Reading Well Pt 3

My husband recently went through Warren Wiersbe's book "On Being a Servant of God" with the other pastors at our church. I always like when the guys are going through a book, because he shares not only his insight with me but the general insights of the group, and I get a ton from that. I've read this book before, he's read this book before, and every time we look at it God does a fresh work in us for the current season and situations in our life.

In Wiersbes book he addresses some myths about reading, and one of them is that "reading books will of itself guarantee growth and success". He goes on to say that reading is only the key that opens the door to the vault, and it is in assimilating what your read, relating it to what you already know and of course, practicing it that makes reading anything profitable.

This was never proven to be true more than when I worked in a Christian bookstore. It was exciting to hook people up with good material and hear later how God used it to minister and bring change in their relationship with Him and situations. It was also grieving to see other people come back time after time for more of the same, in a sense "always learning and never able to come to the knowledge of the truth. (2 Timothy 3:7) They were filled with the principles found in good material, but never allowed the heart work of God that would have allowed them to walk in ways that would bear fruit.

This was, in my experience, mostly done by women, and mostly with relational issues. Be it with husbands, children or others, they came with the perception that a book on their issue would help them deal with the other persons faults in a way that would bring a solution pleasing to them. Rarely did they admit any culpability and if they did, it was excused as being a response to the other persons sin. They would go through books like I go through a bag of potato chips. And they would never change.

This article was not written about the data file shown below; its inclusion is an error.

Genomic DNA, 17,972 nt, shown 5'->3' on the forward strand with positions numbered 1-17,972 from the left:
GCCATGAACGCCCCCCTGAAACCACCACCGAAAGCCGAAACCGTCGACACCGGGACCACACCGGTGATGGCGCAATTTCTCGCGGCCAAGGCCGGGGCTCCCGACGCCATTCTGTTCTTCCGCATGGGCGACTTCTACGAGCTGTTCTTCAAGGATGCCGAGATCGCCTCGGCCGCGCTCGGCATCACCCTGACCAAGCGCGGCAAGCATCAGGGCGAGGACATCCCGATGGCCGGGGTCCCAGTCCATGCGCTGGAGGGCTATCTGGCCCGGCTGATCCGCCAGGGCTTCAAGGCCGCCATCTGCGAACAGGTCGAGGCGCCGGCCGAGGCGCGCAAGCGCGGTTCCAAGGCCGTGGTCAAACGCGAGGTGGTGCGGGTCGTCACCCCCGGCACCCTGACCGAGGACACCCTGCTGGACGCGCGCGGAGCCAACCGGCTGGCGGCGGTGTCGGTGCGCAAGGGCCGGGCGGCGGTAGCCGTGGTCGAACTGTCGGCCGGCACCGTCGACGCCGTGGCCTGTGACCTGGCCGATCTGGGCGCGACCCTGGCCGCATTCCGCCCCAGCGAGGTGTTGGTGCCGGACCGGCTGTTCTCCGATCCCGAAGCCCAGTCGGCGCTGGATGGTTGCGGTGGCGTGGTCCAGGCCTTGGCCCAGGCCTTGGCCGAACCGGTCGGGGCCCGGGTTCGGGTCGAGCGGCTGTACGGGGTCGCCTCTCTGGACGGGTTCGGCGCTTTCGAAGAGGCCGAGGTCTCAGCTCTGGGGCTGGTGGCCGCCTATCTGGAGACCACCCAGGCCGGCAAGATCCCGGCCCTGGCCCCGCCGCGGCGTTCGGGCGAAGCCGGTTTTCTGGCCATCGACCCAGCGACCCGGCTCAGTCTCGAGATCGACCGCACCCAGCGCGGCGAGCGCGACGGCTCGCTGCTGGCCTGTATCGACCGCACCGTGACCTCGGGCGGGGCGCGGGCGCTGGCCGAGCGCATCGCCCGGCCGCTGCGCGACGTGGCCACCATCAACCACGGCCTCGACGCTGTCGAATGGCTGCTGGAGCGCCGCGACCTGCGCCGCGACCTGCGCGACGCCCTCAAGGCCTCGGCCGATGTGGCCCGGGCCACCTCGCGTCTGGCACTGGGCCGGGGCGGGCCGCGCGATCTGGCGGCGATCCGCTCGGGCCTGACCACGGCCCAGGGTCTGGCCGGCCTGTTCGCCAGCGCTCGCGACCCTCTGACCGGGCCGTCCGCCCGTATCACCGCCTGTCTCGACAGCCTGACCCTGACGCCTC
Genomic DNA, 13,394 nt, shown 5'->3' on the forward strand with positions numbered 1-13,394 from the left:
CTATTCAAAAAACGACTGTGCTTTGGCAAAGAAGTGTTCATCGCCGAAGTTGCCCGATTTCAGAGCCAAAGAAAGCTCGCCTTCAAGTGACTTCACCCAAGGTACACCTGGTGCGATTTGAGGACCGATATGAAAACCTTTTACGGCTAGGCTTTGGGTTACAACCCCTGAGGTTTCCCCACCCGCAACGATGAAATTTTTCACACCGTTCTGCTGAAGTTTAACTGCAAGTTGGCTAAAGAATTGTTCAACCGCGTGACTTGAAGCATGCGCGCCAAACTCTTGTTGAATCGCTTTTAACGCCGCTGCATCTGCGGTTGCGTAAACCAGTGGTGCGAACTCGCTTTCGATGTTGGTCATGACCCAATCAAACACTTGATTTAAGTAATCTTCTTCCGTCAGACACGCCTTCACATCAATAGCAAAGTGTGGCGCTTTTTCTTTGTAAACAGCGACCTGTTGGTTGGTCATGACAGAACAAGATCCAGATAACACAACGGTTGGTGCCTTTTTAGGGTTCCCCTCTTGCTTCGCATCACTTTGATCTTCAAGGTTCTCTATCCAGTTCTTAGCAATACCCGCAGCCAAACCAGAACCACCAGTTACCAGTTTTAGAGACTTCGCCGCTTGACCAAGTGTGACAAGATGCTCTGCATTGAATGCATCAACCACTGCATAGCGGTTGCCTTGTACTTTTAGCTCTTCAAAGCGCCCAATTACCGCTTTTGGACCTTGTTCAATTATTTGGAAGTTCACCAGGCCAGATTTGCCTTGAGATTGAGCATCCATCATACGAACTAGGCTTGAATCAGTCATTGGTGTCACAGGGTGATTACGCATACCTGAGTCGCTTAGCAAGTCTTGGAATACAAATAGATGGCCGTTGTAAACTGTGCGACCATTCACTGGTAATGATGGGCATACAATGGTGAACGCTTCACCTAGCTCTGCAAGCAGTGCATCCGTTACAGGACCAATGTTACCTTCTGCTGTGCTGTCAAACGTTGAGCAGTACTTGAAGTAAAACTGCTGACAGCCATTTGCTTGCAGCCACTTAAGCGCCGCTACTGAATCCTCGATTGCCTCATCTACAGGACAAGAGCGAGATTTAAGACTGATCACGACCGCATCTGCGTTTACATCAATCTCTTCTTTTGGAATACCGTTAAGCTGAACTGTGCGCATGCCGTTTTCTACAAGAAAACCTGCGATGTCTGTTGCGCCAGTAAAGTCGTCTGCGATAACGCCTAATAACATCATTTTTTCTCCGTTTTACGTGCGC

I often equate this idea of assimilating what I read to watering a plant. Because I move every ten minutes, I have my favorite plants in pots so I can take them with me when my landlord wakes up and decides to do something different with my house. I water these plants with a watering can, and it is easy to see how they are absorbing the water. Sometimes, if my dogs are being particularly cute, I'm watching them and not the water going on to the plant. Then I look and see that I have poured the entire contents of the can onto a single pot when I should have used only a quarter of the can. Water overflows and runs down the side, wasted. But when my dogs are not distracting me, I carefully watch the water go into the pot, slowly, allowing it to absorb into the soil. In this slow soaking, the plant receives all the benefits of the watering. Reading should be done in the same way.

Like wasted water, time in a book can be wasted when we overfill ourselves before we absorb what we have read. We don't seem to be thinking, pondering people these days. We live in every moment with an eye toward the next one, where do I have to be next, what else do I have to do today? That's why I'm a big advocate of rereading books, or chapters of books. It helps me in two ways: the returning to the material gives opportunity for a slow, continual soaking of the nourishment and also gives me a rule to gage where I am in relation to the first time I read it. Did I receive it, am I walking in it?

I decorate with books. I do this primarily because I have a bunch of books and not enough shelf space. So my cool classics like "Daily Light", my Vance Havner and Oswald Chambers books sit on end tables, the piano and the mantle, yes, even my bathroom counter. While they look neat, they are of no value unless someone picks them up and reads them, taking in and living out what is contained between the covers. Is this a myth you have been living with? Do you think because you've read something you have received all the nourishment it contained? Is there a book you've read and what you got was really more like a snack than a sumptuous repast? Perhaps it's time to revisit that book and dwell there awhile, allowing it to soak in and produce abundant fruit.

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